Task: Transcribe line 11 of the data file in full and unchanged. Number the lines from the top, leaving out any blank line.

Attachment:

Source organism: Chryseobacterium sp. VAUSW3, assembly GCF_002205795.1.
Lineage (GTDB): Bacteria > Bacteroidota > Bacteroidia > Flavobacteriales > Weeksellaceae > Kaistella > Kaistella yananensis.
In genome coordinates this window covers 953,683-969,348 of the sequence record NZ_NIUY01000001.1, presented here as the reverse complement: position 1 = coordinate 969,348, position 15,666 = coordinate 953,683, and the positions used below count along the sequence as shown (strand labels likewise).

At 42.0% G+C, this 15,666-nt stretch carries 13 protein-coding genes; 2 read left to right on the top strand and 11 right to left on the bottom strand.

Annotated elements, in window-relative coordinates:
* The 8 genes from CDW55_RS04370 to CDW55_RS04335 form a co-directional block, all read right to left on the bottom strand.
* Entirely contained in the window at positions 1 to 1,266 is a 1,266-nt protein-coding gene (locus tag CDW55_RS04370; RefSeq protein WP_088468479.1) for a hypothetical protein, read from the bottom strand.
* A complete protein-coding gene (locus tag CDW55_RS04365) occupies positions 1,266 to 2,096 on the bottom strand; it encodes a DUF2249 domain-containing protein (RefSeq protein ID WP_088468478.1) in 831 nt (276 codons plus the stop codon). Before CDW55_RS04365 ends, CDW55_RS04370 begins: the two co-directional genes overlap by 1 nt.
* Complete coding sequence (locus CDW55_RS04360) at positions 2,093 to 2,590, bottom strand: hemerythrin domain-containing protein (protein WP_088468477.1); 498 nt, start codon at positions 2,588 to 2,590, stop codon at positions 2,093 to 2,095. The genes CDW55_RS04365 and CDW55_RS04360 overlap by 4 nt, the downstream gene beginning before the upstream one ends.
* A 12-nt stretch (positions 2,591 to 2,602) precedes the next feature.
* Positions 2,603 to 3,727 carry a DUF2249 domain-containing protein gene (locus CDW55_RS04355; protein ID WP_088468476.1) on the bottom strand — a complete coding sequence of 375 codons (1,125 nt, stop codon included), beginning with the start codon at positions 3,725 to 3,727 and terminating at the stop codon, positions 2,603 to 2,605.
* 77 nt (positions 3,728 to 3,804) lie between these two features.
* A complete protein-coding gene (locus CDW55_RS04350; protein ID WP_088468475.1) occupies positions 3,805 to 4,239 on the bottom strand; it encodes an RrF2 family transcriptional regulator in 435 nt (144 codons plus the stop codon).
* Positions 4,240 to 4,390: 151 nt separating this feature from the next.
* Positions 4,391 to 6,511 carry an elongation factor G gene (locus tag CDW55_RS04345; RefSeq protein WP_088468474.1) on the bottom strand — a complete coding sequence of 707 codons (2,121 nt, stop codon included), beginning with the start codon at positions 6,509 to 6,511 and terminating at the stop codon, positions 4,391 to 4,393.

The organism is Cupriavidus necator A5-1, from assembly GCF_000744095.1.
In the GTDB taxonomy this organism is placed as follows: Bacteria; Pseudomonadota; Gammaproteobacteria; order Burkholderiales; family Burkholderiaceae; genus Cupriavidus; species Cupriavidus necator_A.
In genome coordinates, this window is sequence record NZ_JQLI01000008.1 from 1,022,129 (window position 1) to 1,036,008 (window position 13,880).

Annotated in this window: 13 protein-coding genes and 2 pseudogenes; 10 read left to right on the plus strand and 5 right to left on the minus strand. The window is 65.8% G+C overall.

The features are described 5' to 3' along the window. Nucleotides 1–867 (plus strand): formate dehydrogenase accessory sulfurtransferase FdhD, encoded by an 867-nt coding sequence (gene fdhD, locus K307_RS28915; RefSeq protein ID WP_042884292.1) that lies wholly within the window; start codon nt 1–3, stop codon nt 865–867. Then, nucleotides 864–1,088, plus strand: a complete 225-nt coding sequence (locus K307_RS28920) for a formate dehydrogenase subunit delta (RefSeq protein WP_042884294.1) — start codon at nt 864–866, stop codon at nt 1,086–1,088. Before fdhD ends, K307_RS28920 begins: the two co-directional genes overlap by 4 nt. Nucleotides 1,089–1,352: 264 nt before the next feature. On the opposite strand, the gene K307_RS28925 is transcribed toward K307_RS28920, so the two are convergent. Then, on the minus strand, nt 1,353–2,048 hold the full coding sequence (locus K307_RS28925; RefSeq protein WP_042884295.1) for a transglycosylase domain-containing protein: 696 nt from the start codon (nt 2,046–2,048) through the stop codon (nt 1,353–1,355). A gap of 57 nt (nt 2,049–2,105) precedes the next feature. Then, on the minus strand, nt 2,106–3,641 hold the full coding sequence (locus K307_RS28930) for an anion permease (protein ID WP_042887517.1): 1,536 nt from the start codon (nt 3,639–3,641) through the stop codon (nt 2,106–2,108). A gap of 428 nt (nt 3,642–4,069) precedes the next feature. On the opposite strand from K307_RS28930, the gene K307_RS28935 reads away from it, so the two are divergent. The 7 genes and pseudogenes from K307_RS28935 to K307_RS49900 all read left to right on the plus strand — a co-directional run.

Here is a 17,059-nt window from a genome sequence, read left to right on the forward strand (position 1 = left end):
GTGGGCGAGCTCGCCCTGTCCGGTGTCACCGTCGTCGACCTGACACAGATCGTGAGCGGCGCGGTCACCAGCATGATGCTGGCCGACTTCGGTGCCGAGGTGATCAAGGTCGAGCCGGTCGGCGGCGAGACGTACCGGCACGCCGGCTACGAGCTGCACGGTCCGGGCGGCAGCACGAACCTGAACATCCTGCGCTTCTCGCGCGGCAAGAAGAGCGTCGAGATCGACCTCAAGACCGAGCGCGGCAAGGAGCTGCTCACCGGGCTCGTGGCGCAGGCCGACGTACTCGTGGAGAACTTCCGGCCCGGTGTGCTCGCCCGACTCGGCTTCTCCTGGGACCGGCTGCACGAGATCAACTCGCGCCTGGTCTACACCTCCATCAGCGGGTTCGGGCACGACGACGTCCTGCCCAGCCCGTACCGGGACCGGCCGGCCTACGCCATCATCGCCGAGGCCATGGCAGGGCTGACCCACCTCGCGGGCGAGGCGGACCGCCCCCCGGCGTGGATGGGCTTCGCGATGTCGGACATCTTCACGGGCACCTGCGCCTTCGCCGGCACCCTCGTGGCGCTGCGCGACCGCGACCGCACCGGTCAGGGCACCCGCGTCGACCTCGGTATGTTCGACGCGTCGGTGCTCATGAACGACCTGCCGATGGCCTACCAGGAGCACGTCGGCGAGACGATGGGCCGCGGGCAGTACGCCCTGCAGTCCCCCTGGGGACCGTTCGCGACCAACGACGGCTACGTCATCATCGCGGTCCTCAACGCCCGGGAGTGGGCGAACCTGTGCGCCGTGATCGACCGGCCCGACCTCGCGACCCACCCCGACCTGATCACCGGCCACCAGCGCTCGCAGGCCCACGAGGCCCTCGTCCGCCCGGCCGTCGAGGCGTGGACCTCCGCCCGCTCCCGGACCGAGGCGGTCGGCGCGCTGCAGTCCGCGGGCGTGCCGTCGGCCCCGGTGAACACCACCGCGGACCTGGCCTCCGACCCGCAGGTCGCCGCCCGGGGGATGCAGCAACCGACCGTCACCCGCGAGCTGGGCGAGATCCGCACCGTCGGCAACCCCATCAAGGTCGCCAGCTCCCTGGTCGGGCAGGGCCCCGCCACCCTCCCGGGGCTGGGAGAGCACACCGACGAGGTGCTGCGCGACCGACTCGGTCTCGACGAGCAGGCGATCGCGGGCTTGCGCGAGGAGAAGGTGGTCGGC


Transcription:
* Positions 2,603 to 3,727 carry a DUF2249 domain-containing protein gene (locus CDW55_RS04355; protein ID WP_088468476.1) on the bottom strand — a complete coding sequence of 375 codons (1,125 nt, stop codon included), beginning with the start codon at positions 3,725 to 3,727 and terminating at the stop codon, positions 2,603 to 2,605.